Firstly, you should really read WP:AT. Even glancing at it for a few seconds would tell you that this runs totally afoul of that policy. The policy covers recognition in sources, not recognition by a small subset of people particular to the article subject. Once again, an article subject's common name trumps its official name every time. As you can see by the redlink, we don't even have a redirect entitled Metlakatla Indian Community, let alone are considering calling Metlakatla, Alaska by that name. Secondly, the story in the source provided mentions a rather pertinent aspect near the very bottom. I realize that many folks these days lack the proper attention span and therefore may have missed it, so I'll repeat it here: "The ordinance is now on the desk of Lt. Governor Byron Mallott, who has 45 days to approve the name of Alaska’s northernmost city. Once that’s completed the city can begin the process of changing signage and maps to reflect the new name." This isn't even official yet, so there's also WP:CRYSTAL to take into account. I very much doubt that Mallott would reject this, but there's always that possibility. There's also the aspect of how far this will be recognized. 27 months ago, Anchorage Daily News was changed to Alaska Dispatch News almost immediately following the announcement of the pending name change, despite the fact that the name "Anchorage Daily News" had been in use since at least the 1950s. To this day, people still refer to the newspaper as the "Anchorage Daily News". If I go to the airport and see that Alaska Airlines has "Utqiaġvik" rather than "Barrow" listed on its arrivals / departures board, I may have reason to believe that this is being taken seriously by people other than local residents and perhaps also state government. The message we're sending with this is that we're not here to be an encyclopedic reflection so much as we're here to be a part of a social media strategy for article subjects, among other negative messages. RadioKAOS / Talk to me, Billy / Transmissions 22:04, 15 October 2016 (UTC)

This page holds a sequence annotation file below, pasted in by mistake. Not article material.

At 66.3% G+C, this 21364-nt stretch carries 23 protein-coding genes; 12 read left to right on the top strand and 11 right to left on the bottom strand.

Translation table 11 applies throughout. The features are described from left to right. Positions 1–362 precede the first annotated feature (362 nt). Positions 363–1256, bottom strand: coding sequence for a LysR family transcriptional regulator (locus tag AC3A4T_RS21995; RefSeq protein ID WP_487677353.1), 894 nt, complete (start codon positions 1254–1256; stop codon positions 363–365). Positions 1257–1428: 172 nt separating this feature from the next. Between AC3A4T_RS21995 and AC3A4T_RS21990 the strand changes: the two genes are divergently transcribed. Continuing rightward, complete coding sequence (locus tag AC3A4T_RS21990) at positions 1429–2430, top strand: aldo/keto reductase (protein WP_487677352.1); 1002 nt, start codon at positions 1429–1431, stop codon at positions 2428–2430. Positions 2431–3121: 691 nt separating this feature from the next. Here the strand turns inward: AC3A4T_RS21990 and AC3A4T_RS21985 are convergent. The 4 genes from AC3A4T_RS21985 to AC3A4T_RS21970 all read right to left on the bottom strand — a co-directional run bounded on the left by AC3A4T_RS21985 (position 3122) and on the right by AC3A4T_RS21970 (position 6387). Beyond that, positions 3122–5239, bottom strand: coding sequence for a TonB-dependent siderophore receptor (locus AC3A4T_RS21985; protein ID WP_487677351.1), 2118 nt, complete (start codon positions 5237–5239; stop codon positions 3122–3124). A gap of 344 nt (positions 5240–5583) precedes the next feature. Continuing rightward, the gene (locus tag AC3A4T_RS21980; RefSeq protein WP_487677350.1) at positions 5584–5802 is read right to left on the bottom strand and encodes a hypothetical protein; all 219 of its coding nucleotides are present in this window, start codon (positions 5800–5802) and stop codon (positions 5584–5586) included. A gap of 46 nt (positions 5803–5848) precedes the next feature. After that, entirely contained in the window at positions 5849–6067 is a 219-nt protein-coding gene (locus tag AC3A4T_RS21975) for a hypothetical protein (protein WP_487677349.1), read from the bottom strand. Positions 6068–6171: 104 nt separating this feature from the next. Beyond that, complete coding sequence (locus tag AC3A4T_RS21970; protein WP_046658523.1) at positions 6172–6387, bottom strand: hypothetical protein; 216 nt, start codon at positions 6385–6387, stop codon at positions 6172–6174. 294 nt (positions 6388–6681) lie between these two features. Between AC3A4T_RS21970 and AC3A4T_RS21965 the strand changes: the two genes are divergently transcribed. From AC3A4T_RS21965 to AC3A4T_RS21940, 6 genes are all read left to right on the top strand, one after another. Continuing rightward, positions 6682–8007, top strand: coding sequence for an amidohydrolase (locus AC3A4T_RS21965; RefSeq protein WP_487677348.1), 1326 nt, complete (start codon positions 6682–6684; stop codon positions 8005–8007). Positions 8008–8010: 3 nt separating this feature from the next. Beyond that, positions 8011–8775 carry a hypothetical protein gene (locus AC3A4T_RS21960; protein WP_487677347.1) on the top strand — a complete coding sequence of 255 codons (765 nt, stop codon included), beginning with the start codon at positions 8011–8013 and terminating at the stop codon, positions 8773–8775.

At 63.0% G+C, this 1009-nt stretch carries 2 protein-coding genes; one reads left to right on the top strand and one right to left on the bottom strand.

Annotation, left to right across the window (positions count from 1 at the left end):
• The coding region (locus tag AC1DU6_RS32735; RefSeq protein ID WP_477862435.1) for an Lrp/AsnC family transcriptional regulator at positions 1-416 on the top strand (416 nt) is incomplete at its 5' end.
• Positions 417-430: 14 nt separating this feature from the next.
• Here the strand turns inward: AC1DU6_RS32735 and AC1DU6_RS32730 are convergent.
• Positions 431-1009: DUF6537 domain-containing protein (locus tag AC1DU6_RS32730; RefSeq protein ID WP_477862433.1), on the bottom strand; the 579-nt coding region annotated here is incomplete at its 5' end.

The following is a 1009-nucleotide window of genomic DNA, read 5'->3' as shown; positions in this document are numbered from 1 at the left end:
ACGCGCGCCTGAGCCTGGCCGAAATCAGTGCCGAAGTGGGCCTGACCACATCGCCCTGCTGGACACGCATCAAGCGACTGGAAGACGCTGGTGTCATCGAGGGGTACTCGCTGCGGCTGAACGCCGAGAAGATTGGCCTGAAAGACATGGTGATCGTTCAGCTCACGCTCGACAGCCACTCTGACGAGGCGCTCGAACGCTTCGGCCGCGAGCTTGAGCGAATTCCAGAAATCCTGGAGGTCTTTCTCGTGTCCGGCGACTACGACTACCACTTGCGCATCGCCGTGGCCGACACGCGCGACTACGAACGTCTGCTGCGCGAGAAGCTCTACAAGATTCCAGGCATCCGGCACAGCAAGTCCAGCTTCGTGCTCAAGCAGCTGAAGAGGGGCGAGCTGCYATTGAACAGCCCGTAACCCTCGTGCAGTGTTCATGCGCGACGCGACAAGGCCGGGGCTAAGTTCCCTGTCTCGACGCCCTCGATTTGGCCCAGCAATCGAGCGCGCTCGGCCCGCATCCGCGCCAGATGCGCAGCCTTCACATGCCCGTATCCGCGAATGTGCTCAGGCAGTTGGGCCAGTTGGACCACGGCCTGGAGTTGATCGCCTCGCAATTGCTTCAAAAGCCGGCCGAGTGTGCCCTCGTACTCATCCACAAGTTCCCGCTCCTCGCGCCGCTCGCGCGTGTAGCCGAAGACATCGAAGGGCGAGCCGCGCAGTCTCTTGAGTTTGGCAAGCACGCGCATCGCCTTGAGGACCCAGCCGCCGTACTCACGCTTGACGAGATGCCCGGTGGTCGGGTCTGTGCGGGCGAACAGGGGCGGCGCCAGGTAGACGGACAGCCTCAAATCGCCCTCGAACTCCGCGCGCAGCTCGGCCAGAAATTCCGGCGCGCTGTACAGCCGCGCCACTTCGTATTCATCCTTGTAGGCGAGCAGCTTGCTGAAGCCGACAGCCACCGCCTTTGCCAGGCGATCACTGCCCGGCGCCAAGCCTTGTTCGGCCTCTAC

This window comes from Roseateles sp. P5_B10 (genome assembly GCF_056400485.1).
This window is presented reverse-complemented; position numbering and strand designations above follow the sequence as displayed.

────────────────────────────────────────────────────────────────────────────────────────────────────@VonWoland:@Kmoksy:In the interest of discussing this instead of engaging in move warring, would you please explain why you moved this while a move discussion was ongoing and no consensus had been reached, as can be seen above? Once again, please read WP:AT, which is the operative policy regarding this issue. Whenever I've said something in the past which others interpreted as applying IAR to established policy because I may not have necessarily agreed with that policy, I've been called on the carpet about it. I don't see how this is any different. Boldly moving the article like this reveals numerous problems. The biggest problem is that it suggests that our primary purpose is to blindly respond to yesterday's headlines and to provide a venue for advocacy on issues. If you bothered to look beyond the headline, you would have seen that this doesn't become official until December 1. That is mentioned in the very first sentence of the story. Are you assuming that this needs to be done now because people will have forgotten about it in another month? That's been the case in countless other instances where we reflect headlines and trending topics without regard to actual happenings when the two don't necessarily occur at the same time. Furthermore, like with any name change, it will take quite some time for it to sink in among the general public, as I mentioned above in the case of the ADN. The story indicated that the percentage of Iñupiat residing in the community exceeds the percentage by which the question passed by at least several percentage points. That says that no clear consensus exists in the real world, just as no clear consensus had been established here beforehand as is customarily expected. All this is important in terms of delineating the difference between an encyclopedia which is supposed to trade in facts and a news site which peddles headlines "while they're hot" and doesn't necessarily follow up to factual happenings at the appropriate time. Regardless of all that, WP:AT and specifically WP:COMMONNAME still applies whether the name change were to take effect immediately or in another month. I don't like repeating myself, but I suppose it's important to reiterate that common names trump official names every time. A clear indication of this topic's common name can be found in the simplest Google search: